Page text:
Making art at Duke: Free art activities on campus

Making art at Duke: Free art activities on campus

Overwhelmed with classes and looking for a way to de-stress? Are you ready to fulfill your New Year’s resolution to take up a new hobby? The Chronicle has prepared a guide of free art resources at Duke to help you discover your hidden potential.

Arts Annex

The Arts Annex is a gem for experienced artists and novices alike, serving as a hub for the campus arts scene and filled with resources for you to express your creativity in a variety of mediums. This includes everything from paints, crafting items and brushes to screen printing, ceramics and visual arts studios. Whether you’re just stopping by to clear your head or ready to embark on an artistic adventure, student staff members are available every step of the way to help. Located between East Campus and the Rubenstein Center for the Arts at 404 Gattis St., the Arts Annex is easily accessible via the C1 and CSW bus routes, with its dedicated stop on both lines. After you get off the bus, follow the path until you reach a gate that will open with your student ID, then go through the courtyard to the Annex.

Nasher Museum of Art

Not in the mood to create something from scratch? Visit the Nasher Museum of Art and enjoy a wide range of inspiring art exhibits. Her most recent exhibit, “Modern Prophets: Art and Spirituality in America,” opened January 27. Curated by Julianne Miao, the exhibition highlights various depictions of spirituality and religion in contemporary art. The Nasher is currently home to another temporary exhibit, “Love and Anarchy,” and will host another, “María Magdalena Campos-Pons: Here,” starting February 15. “Love and Anarchy” conveys a central theme of the unexpected. intertwining the chaos of anarchy with the passion and love of love, while María Magdalena Campos-Pons: Ja explores themes of slavery, motherhood, migration and forced labour, creating a curated selection that transports the viewer through different mediums and challenges unknown. . In addition to these temporary exhibits, the Nasher is also home to a number of permanent exhibits, including the Collection Galleries, which feature historical art pieces that illustrate human creativity and pay homage to the strengths of the Nasher.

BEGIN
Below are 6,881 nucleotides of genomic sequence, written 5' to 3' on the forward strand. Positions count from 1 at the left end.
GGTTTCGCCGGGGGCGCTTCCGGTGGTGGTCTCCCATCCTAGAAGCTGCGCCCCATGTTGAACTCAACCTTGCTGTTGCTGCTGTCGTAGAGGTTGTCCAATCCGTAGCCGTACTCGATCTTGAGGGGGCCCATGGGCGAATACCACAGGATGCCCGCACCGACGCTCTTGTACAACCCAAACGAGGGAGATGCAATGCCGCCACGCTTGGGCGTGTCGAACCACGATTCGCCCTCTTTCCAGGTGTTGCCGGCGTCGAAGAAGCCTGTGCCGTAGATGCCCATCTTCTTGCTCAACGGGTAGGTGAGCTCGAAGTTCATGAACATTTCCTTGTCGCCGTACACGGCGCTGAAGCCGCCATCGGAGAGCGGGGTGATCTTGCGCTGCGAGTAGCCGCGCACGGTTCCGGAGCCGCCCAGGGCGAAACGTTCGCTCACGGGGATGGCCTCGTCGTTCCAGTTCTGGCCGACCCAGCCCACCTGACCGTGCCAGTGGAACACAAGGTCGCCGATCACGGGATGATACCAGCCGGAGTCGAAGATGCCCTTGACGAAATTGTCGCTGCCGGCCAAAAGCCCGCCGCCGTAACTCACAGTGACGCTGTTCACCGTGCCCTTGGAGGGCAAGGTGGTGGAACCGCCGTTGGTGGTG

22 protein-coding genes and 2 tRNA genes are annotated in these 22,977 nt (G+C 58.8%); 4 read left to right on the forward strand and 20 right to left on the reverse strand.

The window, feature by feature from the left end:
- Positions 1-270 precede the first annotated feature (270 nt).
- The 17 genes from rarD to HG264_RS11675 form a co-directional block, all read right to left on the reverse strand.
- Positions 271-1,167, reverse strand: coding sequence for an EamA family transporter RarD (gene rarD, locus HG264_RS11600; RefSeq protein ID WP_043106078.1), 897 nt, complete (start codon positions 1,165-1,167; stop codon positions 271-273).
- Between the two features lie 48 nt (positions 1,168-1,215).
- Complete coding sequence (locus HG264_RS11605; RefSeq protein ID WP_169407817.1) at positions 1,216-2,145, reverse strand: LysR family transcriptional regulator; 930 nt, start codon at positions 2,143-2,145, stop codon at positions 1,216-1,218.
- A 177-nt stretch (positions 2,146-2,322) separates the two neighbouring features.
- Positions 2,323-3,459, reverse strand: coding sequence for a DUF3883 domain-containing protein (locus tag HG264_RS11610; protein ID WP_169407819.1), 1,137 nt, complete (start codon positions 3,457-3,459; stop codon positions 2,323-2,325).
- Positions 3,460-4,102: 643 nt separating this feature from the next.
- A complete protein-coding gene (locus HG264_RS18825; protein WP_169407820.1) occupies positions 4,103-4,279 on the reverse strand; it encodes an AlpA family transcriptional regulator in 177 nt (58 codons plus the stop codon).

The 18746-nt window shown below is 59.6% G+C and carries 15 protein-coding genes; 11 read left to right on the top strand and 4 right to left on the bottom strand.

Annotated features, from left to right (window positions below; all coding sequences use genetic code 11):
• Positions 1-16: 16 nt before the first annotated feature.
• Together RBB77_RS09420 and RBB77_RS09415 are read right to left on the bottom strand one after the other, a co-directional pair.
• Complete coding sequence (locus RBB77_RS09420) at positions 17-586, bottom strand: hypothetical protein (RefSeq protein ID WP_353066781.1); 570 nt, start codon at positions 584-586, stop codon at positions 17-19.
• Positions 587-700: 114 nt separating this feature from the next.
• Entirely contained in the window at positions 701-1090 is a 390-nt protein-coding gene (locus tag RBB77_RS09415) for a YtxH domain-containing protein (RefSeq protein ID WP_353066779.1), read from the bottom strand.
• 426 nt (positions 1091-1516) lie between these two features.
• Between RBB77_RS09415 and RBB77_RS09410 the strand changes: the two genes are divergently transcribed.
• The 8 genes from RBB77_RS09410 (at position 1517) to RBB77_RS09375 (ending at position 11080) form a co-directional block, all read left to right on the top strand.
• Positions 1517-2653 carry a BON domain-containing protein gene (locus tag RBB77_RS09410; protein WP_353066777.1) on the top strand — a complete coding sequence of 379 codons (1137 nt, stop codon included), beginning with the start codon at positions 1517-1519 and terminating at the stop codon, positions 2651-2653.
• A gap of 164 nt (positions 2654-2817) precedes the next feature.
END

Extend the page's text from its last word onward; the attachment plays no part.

The Nasher Museum of Art is located at 2001 Campus Drive, directly across from the Rubenstein Center for the Arts and can be accessed from C1 and CSW avenues. The Nasher Art Museum Cafe, which accepts food drops, is a great place to eat. Hours of operation can be found on the Nasher Art Museum website.


Whether you’re a jack of all trades or a jack of no trades, the Rubenstein Center for the Arts, known to students as Ruby, has something for you. A center for artists of all trades, Ruby has dance studios, media production studios, a movie theater and a studio theater. And when it comes to visual arts, Ruby’s Badger-Mars Visual Arts wing is the place to be. Her painting studio welcomes visiting artists and art project residents and features resources such as easels, north-facing windows, a mess sink and ventilation. The wing is also home to the Duke Innovation Co-Lab and multi-purpose studios, which can be used to host exhibitions or dance practices. Ruby is located at 2020 Campus Drive, between East and West campus, and is right across from the Nasher Museum.

Innovation Co-Labs

There are a total of 3 Innovation Co-Labs on the Duke campus that are free for all students to use. Located in Lilly Library on East Campus, the Rubenstein Center for the Arts, and the Technology Engagement Center, the Co-Labs combined technologies such as 3D printers, a CNC router, a laser cutter and engraver, a vinyl cutter, hand tools, welding equipment , desktops and PC workstations. While no experience is required to take advantage of these resources, some machines may require assistance from staff members to operate.

Future/recurring events

Looking for a fun guided activity to brighten your day? Luggage decorating on the BC Plaza stage, flower bouquet making at the Landing in the Bryan Center, and cupcake decorating in the Wellness Center are some of the many offerings hosted at various locations around Duke, organized and run by DUU Visual Arts and duArts . These free workshops are a great way to try out a new skill or pick up a new hobby. To learn more or register for an event, go to Duke Groups and search for DUU Visual Arts and duARTS.

Additionally, duArts hosts Second Fridays at BC Plaza, a fun way for students to destress and let their creativity flow. As the name implies, they take place on the second Friday of each month and have included activities such as sun printing, coloring kits and bracelet making, often in collaboration with local artists and groups from the Durham community. The most recent Second Friday, which took place on February 9, gave students the opportunity to make mini fabric flower bouquets – just in time for Valentine’s Day.

There are many opportunities to get involved in the arts scene on campus, regardless of previous experience or lack thereof. Don’t be afraid to take advantage of these resources; who knows, you might just find another hobby.

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